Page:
Last week, a decomposing gray whale washed up on Pacifica State Beach. A week earlier, beachgoers were shocked by a similar sight at Half Moon Bay’s Francis State Beach. There have now been a dozen dead whales on Bay Area beaches so far this year. Unfortunately, that may be just the tip of the melting iceberg.

There is little that makes an ocean lover sadder than the sight of a dead whale. The Marine Mammal Center in Sausalito said tissue samples revealed the whale that made an untimely visit to Pacifica was a 47-foot male. It’s hard

to fathom the majesty of an animal that large and that graceful, and it’s a tragedy when one dies before its time. We’ve seen a lot of such unexplainable tragedy of late. Scientists report that in addition to the dozen that have washed up on area beaches, hundreds more gray whales have turned up dead on the West Coast of North America since 2019.

We know that ships are sometimes to blame. This time of year, the whale migration mixes with regular cargo ship traffic and that is a battle that not even the largest mammals on earth can win.

Sometimes, the problem is fishing nets that entangle whales and essentially strangle them. For years, the West Coast Marine Mammal Stranding Network has reported as many as 50 dead or dying whales each year that ran into derelict fishing gear in the Pacific Ocean. Here, we’re happy to report some progress. After the National Oceanic and Atmospheric Administration noted an uptick in entanglements due to the commercial Dungeness crab fishing industry, it began working closely with fishermen to improve gear and reduce entanglements. Still, the International Whaling Commission reports that a shocking 300,000 whales, dolphins and porpoises die from entanglements across the world’s oceans every year.

Then there is starvation. Scientists have reported hundreds of dead and emaciated gray whales along the regular West Coast migration route in recent years. They think there are simply fewer amphipods, the primary prey species, in the main feeding grounds of the Bering Sea. That is caused by warming Arctic waters, which is caused by … us.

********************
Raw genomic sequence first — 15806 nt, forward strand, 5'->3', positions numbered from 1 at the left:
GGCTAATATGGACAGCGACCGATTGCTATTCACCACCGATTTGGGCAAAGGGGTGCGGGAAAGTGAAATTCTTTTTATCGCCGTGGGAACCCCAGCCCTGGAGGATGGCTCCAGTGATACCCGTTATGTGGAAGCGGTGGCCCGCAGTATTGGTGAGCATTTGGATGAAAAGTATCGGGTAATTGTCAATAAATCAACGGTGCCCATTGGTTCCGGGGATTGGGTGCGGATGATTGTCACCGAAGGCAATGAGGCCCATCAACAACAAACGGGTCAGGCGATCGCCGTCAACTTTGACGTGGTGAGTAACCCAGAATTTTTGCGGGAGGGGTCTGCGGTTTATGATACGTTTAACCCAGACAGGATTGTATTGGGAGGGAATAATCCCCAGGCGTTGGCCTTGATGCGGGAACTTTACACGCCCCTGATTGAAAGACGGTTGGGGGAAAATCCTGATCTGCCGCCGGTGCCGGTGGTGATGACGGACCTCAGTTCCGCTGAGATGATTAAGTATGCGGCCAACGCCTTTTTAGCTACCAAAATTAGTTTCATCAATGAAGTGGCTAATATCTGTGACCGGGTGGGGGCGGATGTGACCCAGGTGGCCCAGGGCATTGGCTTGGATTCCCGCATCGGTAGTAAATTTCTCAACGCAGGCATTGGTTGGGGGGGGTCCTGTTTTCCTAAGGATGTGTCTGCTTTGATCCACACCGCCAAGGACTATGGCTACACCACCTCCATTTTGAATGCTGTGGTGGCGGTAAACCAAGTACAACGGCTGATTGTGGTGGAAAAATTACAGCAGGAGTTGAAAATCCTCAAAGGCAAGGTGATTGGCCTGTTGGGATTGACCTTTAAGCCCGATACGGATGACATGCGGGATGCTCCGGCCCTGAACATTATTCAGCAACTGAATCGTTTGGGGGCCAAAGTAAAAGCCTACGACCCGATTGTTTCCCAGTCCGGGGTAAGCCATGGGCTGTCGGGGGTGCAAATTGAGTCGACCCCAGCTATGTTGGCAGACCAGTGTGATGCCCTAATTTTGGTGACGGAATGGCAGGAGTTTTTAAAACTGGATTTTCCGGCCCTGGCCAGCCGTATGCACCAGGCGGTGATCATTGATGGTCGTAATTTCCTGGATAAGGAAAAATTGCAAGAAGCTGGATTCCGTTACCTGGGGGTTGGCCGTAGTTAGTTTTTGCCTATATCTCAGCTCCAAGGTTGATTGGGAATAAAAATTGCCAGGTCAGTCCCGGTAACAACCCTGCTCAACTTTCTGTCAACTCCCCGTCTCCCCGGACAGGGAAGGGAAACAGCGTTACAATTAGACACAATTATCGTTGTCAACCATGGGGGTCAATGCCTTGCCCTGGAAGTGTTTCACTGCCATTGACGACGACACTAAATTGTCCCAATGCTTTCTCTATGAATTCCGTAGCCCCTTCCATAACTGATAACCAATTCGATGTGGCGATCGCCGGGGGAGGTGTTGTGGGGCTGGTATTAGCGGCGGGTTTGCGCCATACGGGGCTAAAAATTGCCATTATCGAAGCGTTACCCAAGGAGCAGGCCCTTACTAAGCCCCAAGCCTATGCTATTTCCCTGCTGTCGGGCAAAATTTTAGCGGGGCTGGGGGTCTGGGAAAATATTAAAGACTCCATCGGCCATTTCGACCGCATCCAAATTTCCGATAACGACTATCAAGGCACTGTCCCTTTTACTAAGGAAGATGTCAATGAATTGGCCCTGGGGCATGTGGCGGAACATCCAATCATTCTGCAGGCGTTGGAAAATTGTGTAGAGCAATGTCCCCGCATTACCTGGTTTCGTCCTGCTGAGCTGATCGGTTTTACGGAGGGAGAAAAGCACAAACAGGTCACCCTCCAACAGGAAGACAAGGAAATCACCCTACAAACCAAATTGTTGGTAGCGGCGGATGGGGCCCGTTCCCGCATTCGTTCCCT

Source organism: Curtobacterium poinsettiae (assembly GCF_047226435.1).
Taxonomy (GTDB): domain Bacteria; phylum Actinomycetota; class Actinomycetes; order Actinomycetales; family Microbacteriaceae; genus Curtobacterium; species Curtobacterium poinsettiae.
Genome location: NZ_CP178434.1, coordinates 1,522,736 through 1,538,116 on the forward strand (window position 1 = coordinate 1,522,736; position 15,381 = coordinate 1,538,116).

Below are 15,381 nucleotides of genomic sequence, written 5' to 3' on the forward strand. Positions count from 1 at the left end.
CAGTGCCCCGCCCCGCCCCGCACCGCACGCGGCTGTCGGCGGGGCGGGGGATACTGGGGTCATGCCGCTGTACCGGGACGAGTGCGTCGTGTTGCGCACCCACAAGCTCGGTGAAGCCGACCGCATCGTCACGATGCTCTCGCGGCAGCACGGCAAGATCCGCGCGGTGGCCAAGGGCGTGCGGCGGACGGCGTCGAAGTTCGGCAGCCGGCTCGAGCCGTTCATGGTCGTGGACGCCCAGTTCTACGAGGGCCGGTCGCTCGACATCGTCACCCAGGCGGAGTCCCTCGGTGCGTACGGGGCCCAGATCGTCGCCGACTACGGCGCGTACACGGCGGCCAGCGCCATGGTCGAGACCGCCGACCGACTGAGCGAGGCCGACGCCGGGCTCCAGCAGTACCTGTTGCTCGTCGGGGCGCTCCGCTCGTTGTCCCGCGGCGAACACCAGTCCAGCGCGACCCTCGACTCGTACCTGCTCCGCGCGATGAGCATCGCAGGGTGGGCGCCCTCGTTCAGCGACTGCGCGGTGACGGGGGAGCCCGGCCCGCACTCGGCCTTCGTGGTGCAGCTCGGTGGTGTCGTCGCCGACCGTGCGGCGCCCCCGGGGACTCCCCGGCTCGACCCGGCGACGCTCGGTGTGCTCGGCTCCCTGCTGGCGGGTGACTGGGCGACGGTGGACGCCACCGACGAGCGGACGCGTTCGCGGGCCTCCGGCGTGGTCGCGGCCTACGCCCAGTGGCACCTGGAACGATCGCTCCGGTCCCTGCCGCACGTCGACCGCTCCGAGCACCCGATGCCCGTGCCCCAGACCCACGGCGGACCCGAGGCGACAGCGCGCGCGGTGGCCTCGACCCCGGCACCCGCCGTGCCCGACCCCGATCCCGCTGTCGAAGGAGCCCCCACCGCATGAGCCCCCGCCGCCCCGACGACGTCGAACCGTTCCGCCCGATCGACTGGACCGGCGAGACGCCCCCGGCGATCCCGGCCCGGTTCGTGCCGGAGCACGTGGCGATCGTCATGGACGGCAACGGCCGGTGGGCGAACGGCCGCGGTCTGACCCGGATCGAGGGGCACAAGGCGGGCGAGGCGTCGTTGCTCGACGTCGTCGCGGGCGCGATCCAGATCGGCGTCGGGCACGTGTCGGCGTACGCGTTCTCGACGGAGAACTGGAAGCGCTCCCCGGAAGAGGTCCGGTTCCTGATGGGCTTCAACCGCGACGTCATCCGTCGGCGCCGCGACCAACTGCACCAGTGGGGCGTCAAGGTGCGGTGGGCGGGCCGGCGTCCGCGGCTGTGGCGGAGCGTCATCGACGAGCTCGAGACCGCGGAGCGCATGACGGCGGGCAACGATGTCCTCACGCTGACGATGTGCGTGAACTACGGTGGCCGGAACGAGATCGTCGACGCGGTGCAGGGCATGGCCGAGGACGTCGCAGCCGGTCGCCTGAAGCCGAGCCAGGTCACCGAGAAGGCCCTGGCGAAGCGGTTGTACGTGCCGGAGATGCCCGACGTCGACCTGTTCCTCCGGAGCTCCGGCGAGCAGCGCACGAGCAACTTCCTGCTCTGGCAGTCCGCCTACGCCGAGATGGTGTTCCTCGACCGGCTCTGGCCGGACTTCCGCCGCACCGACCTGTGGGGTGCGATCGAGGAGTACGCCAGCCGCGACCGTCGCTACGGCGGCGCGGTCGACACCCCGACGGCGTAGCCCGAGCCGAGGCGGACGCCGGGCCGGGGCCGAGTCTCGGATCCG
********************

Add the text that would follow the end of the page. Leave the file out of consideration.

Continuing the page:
In better years, the Marine Mammal Center told the Los Angeles Times they would see only two or three dead whales a year. Is five to 10 times that number the new normal? And, if so, what does that mean for the population as a whole? Will the annual whale migration become a memory?

We desperately hope not. We are thankful for those who are doing what they can, including fishermen who have taken steps to assure the crabbing industry is no longer leaving gear where it can kill. Let’s hope this and other innovative ideas emerge to stem a tragic tide.

— Clay Lambert

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(2) comments

KookSkywalker

All the planet's perceived problems are caused by...us. Humanity brings heartache, disease, and death to itself under the guise that we're making things better. The more of...us...there are, the more of...us...will suffer our fate. It's okay though! These are issues that humanity must face alone. The planet will do just fine again once there are no more...us.

uffish thought

Disagree. Humans won't suffer a disastrous fate alone: we've been inflicting our deadly stupidity on other species by the bucket load.

Unfortunately or not, humans have learned to overcome normal natural limits, whereby too many of one species usually results in a fairly swift correction by starvation or disease.

It's too bad that by the time the world's peoples control our harmful breeding, eating, and migration habits, the world's most beautiful creatures will have already been annihilated with general collapse following close behind.

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